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An Approach to Architecture Models

I was recently asked to review a paper lodged with which discussed the Quality Attributes of Enterprise Architecture Models. Its scope was bounded by the traditional concept of model, as produced by tools such as Archimate.

I commented that this approach restricted the audience to the architectural and technical and omitted business stakeholders. I proposed a view of a “model” from a different perspective, which I reproduce below. I’d be interested in feedback (good or bad!)

The Oxford Dictionary definition of “model” or “models”: 1) “a three-dimensional representation of a person or thing or of a proposed structure, typically on a smaller scale than the original.” 2) “a thing used as an example to follow or imitate “the project became a model for other schemes”” 3) “a particular design or version of a product

“the company revealed their latest model at the Motor Show”” 4) “devise a representation, especially a mathematical one, of (a phenomenon or system) “a computer program that can model the behaviour of smoke””

All of the above (except 4) envisage something that is 3-dimensional, tangible, and (to a greater or lesser extent) operational. Even definition 4 states a requirement for some level of dynamism – “behaviour.”

When I was young, the father of one of my school pals was manager of the “Model Department” in the local shipyard. He gave me a tour of the department. In it there was a huge physical, scale mock-up of a Command Cruiser (HMS Sheffield, which was sunk in the Falklands war.) This allowed the designers (draughtsmen) to take into account spatial and operational considerations – for example, as a Command Cruiser, the Sheffield had thousands of miles of thick (sometimes 0.5 metre in diameter) cable trunking – it was difficult to imagine how much leeway was required to bend these cables around bulkheads without damaging the connectivity of the copper threads inside the cable. Similarly, when the shipyard built commercial ships before it started to specialise in naval vessels, it allowed designers to understand the customer experience of life onboard during their voyage.

This is an approach I have used with regard to enterprise architecture – I identify Capabilities, Value Streams and document the required Business Outcomes; define Vision, Principles, Policies, core Semantic definitions, Technical & Design Standards. I then set about building a Model – a Model Office, Model Branch, Model Shop whatever – using Cloud Technology. I do this at first in my own office as a very crude mock-up, then build it on the client’s premises where stakeholders (senior and end-users) can use it (based on Use Cases of core activities that I gathered during the initial research.) Another essential preliminary exercise is the definition of business-significant services and how they can be isolated in a classic SOA manner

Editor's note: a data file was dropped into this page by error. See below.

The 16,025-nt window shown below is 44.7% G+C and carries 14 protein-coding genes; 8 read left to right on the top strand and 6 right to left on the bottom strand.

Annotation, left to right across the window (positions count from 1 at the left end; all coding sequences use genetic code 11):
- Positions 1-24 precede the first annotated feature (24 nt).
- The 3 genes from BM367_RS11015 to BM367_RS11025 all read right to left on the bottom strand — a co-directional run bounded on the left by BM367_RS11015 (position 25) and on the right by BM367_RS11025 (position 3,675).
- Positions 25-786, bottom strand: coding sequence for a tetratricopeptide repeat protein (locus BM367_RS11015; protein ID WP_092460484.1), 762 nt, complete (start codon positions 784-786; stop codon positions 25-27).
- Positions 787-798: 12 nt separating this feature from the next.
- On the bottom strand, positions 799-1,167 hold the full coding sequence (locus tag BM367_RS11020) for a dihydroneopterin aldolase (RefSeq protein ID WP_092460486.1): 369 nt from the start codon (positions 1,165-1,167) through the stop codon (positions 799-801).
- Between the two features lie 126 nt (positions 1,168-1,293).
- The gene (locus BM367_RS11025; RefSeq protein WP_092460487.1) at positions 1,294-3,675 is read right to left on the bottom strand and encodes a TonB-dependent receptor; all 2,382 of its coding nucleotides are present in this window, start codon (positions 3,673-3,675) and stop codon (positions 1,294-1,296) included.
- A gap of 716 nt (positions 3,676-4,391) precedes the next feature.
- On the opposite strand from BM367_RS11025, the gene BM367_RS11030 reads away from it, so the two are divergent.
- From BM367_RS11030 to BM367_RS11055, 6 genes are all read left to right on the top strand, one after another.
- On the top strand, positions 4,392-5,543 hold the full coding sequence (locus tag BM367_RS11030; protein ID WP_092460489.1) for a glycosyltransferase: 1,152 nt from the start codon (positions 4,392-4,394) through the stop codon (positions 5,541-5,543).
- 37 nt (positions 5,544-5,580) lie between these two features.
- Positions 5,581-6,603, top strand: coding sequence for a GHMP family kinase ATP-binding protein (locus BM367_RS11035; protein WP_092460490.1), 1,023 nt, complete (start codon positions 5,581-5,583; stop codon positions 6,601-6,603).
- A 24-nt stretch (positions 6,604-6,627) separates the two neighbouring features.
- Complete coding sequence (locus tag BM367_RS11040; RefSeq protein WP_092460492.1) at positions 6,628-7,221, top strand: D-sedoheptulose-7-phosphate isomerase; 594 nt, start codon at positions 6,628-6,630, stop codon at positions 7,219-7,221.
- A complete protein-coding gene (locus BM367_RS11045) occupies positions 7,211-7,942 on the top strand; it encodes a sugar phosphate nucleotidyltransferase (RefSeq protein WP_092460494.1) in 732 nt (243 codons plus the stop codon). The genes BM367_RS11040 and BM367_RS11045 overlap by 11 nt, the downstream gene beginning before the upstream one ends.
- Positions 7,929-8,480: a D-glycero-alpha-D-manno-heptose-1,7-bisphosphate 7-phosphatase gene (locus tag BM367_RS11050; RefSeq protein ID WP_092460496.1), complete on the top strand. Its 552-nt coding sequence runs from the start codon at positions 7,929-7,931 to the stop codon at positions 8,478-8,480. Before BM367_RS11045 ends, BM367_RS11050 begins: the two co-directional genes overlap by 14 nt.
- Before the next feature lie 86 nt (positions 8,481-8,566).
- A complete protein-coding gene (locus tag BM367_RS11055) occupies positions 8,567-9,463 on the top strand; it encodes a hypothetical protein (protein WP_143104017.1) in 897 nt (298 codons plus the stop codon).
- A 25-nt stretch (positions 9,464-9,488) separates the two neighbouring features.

I have used this approach successfully for both enterprise-wide digital transformation and for individual enterprise solutions, in both the product selection phase and the solution design phase.

Key benefits are that:

– As the Model is cloud-based (either hybrid or pure-cloud), it can be used as the basis for the roll-out of the live system and simply scaled as required

– Business stakeholders can assure themselves that their required outcomes will be delivered without specifying requirements that simply re-build the “old” system

– When used with SaaS it encourages configuration rather than customisation, which has many benefits

– I have also recently used this approach with Low-Code / No-code methods if SaaS is not appropriate

– Architecture is dragged out of its ivory tower and starts to be viewed as a real asset (I have never been interested in “Architecture for Architecture’s sake.”)

In terms of the research which backs up the above, I’d point to my experience at several clients, and the fact that the concept of a Model Office has been adopted by the UK Government Digital Service (GDS) and used at HMRC and National Audit Office (as far as I am aware of – I am sure it has been used in various other places.) Going further back, it has been standard practice for decades for Financial Services organisations to have a Model Branch and / or a Model Office (albeit without the cloud component) – usually for end-user testing.

I have found that business stakeholders view a ppt deck with bullet points (which has been the traditional mechanism of communication with senior stakeholders) as a poor second choice, but often a choice for which they have no other option. They would rather see and experience what I have outlined.

Doug Walters